Bankers’ Hours: Lending to marijuana industry full of unknowns |

Bankers’ Hours: Lending to marijuana industry full of unknowns

Pat Dalrymple
Staff Photo |

How risky, really, is lending to Colorado’s marijuana industry? It depends on whom you talk to, and, whoever it is, you’re not going to come away feeling any better, or worse.

That’s because the unknowns abound, more than in any other business lending, and unknowns are anathema to lenders, as opposed to venture capitalists, who assess what is known, and then bet on it.

Both investor categories are making assumptions about future events, with lenders taking the conservative approach. It’s pretty hard to know what those events might be when you don’t even know the rules of the game.

Pot is legal in Colorado, according to state law. Federal law says it’s illegal. A basic element of American jurisprudence is that federal law trumps a state statute with very few exceptions. (One is in the instance of consumer protective legislation: If state law is more stringent, and thus is assumed to provide more protection to the consumer, then it would prevail.)

So, as we’ve noted before in this space, if the feds decide to enforce the law nationwide, then a lot of bad things happen to a lot of people involved in the pot industry, including lenders. Especially lenders.

But maybe the federal statute will be repealed, and the states will be left to decide if they want marijuana or not. Then, pot will be legal in Colorado, with no caveats whatsoever.

Wouldn’t that be wonderful for everybody involved, including lenders? Especially lenders?

It could happen. Instead of tightening the screws on weed, the feds could say, “The heck with it. Go and do what you want.” After all we’ve got an ex-hippie, Bernie Sanders, aiming at the Oval Office. Of course, the executive branch doesn’t repeal laws, but an administration in favor of legalizing the drug certainly would have some influence. For one thing, there’d be no presidential veto.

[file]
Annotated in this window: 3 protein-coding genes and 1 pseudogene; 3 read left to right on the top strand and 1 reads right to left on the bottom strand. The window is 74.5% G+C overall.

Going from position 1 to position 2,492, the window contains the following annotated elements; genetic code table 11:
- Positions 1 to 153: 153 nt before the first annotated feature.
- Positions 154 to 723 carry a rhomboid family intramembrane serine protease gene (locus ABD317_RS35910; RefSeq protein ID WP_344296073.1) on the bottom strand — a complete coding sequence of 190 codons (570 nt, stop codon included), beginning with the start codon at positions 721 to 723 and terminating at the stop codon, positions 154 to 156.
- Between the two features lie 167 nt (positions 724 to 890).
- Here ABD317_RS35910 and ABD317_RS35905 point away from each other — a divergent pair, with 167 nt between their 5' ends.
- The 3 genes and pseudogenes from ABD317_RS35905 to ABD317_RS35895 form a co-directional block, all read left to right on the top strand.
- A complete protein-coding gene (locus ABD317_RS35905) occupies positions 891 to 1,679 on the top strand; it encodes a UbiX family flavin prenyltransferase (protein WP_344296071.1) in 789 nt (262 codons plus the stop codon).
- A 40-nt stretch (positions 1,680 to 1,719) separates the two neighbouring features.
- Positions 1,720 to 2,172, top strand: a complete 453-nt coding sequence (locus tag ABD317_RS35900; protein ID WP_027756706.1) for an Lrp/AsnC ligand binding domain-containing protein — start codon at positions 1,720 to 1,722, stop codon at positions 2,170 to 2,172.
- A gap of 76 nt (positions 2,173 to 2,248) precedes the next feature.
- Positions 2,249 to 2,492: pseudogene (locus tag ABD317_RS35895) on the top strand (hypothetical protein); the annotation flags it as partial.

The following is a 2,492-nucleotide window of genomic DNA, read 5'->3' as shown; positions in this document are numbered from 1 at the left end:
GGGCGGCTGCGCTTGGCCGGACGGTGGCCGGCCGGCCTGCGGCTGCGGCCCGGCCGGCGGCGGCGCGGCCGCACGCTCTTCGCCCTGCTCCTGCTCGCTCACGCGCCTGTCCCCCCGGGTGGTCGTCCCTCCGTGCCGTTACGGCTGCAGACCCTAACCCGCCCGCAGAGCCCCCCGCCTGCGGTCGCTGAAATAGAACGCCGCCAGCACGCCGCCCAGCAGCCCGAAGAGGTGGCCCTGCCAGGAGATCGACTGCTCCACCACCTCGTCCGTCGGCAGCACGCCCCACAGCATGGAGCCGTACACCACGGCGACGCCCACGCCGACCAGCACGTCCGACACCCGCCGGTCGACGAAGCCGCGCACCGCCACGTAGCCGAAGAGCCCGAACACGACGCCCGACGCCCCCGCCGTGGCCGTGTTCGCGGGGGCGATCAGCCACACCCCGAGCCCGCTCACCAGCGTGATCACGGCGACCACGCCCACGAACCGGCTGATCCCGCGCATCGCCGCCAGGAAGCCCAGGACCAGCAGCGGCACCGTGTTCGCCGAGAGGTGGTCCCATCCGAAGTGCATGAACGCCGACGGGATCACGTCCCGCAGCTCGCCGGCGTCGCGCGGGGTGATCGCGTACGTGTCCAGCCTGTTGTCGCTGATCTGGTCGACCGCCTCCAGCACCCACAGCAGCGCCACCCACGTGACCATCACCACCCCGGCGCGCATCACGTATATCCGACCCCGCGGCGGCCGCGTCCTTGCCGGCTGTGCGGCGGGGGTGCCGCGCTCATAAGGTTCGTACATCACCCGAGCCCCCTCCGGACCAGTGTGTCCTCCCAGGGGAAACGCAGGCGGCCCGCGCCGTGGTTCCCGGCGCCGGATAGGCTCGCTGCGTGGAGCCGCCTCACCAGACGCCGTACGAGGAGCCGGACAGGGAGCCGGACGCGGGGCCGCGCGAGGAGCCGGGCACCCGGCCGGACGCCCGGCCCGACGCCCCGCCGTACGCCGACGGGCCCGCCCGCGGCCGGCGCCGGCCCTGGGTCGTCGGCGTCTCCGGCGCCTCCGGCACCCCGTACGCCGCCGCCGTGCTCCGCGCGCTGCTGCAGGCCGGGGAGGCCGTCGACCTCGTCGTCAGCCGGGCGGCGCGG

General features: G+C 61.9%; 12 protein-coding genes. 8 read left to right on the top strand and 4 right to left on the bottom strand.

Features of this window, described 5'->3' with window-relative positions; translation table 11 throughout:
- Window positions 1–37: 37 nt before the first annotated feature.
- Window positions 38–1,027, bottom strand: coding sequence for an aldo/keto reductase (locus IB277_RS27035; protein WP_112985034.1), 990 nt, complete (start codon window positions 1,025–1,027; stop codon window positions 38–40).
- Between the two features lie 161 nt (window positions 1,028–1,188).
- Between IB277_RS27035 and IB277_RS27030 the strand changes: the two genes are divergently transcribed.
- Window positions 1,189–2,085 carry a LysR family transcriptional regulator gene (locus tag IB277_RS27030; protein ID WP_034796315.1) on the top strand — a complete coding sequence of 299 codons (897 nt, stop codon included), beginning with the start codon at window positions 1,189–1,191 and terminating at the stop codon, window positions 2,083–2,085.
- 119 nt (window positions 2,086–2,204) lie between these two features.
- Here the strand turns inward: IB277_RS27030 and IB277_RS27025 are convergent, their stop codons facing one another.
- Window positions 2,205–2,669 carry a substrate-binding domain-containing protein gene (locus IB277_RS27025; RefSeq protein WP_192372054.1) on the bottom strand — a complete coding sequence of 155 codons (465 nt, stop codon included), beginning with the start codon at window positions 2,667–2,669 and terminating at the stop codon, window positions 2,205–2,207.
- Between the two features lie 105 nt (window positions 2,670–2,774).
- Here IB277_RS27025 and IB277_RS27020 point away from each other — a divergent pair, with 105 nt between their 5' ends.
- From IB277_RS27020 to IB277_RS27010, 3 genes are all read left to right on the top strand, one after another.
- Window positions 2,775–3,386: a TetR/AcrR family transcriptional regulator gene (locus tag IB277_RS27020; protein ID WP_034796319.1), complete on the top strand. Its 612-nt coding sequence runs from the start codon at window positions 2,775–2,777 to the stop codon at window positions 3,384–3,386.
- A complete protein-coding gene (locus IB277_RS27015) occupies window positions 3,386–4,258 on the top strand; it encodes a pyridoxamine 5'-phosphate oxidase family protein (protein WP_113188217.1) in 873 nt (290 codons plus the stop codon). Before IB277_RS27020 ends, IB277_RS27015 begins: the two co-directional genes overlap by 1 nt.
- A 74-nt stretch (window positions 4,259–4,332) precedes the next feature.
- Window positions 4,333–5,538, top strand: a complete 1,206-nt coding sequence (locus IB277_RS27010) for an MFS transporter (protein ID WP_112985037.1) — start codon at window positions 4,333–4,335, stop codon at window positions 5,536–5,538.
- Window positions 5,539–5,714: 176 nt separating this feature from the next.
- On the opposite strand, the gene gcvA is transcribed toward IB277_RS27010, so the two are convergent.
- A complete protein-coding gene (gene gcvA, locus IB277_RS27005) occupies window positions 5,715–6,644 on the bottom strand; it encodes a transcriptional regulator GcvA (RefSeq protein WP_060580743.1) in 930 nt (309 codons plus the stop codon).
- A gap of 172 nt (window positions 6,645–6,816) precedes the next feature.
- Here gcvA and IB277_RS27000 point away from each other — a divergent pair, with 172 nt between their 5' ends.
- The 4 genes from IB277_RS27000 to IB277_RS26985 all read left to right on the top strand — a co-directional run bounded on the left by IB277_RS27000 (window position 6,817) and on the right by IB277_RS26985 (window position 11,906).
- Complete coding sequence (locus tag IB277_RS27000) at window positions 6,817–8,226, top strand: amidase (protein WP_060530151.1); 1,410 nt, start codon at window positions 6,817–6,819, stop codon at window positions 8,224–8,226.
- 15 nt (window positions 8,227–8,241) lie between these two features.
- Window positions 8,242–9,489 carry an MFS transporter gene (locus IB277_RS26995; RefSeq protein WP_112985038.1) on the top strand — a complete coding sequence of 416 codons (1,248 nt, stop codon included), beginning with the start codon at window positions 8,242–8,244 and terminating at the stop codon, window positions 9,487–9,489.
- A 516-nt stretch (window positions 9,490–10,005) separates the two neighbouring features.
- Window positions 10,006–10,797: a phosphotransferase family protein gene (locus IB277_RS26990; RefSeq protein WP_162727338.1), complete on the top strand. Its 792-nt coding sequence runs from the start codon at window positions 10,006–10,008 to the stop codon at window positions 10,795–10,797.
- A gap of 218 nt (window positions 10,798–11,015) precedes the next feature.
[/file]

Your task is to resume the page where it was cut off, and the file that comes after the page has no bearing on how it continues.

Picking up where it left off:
Now, cut to what’s happening to industrial real estate in Colorado. Warehouses that were listed for, say, $2 million or so five years ago, and weren’t selling, are being snapped up for as much as $8 million for pot production. These are class C properties that, under other circumstances would have been demolished to clean up the site for sale.

We can’t predict everything that will happen if U.S. law makes marijuana legal, but some things we can be sure of:

Big money, and big corporations, will move in. State-of-the-art growing and manufacturing facilities will be built, and the retail product will increase exponentially. Inevitably, the commodity’s retail price will drop significantly. Today’s big weed producers will suddenly become very small, and struggling ones at that.

Maybe that $8 million warehouse has a nice conservative 50 percent loan on it with a rather typical three-year term. It comes due about the time that, say, Anheuser-Busch InBev gets its state-of-the-art mega facility up and running in, maybe, Longmont, and Archer-Daniels Midland cranks up in an industrial park in Pueblo.

The weed producer tries to refi. No luck; that class C building is just that, and maybe worth $3 million, maybe less. The lender is left holding the bag on the collateral and facing a big loss. Hey, don’t laugh kids. Just six years ago, a lot of 50 percent loans suddenly had 110 percent loan to value ratios, and even higher.

That dichotomy has to keep lenders with marijuana properties as collateral up nights. How’s this for alternative nightmares: Monday night, the feds start enforcing the federal statute; Tuesday, Congress repeals the law on weed.

Wednesday, I guess you light up a joint, and maybe get a few hours of sleep.

Pat Dalrymple is a western Colorado native and has spent almost 50 years in mortgage lending and banking in the Roaring Fork Valley. He’ll be happy to answer your questions or hear your comments. His e-mail is

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